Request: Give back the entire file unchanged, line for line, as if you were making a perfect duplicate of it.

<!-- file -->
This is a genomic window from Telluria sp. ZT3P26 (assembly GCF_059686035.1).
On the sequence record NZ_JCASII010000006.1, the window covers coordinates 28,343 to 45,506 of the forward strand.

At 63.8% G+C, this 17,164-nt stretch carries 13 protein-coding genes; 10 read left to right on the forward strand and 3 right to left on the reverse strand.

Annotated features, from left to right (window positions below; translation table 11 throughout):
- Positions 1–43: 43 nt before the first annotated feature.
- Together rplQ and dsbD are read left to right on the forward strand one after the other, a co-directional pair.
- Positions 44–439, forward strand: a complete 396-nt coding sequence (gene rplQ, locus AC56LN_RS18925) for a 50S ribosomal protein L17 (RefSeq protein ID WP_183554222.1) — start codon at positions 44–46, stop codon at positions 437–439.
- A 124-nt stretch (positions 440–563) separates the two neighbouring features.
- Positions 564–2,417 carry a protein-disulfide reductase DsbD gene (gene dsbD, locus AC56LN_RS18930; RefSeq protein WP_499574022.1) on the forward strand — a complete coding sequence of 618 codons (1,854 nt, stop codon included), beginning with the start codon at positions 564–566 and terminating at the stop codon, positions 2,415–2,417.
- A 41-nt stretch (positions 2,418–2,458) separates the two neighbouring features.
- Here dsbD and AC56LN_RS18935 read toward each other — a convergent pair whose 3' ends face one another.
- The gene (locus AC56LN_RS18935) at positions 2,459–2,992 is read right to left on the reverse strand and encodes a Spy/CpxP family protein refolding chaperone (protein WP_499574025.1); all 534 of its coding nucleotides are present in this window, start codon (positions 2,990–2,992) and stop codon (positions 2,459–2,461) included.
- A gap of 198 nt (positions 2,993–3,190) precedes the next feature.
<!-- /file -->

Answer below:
This is a genomic window from Telluria sp. ZT3P26 (assembly GCF_059686035.1).
On the sequence record NZ_JCASII010000006.1, the window covers coordinates 28,343 to 45,506 of the forward strand.

At 63.8% G+C, this 17,164-nt stretch carries 13 protein-coding genes; 10 read left to right on the forward strand and 3 right to left on the reverse strand.

Annotated features, from left to right (window positions below; translation table 11 throughout):
- Positions 1–43: 43 nt before the first annotated feature.
- Together rplQ and dsbD are read left to right on the forward strand one after the other, a co-directional pair.
- Positions 44–439, forward strand: a complete 396-nt coding sequence (gene rplQ, locus AC56LN_RS18925) for a 50S ribosomal protein L17 (RefSeq protein ID WP_183554222.1) — start codon at positions 44–46, stop codon at positions 437–439.
- A 124-nt stretch (positions 440–563) separates the two neighbouring features.
- Positions 564–2,417 carry a protein-disulfide reductase DsbD gene (gene dsbD, locus AC56LN_RS18930; RefSeq protein WP_499574022.1) on the forward strand — a complete coding sequence of 618 codons (1,854 nt, stop codon included), beginning with the start codon at positions 564–566 and terminating at the stop codon, positions 2,415–2,417.
- A 41-nt stretch (positions 2,418–2,458) separates the two neighbouring features.
- Here dsbD and AC56LN_RS18935 read toward each other — a convergent pair whose 3' ends face one another.
- The gene (locus AC56LN_RS18935) at positions 2,459–2,992 is read right to left on the reverse strand and encodes a Spy/CpxP family protein refolding chaperone (protein WP_499574025.1); all 534 of its coding nucleotides are present in this window, start codon (positions 2,990–2,992) and stop codon (positions 2,459–2,461) included.
- A gap of 198 nt (positions 2,993–3,190) precedes the next feature.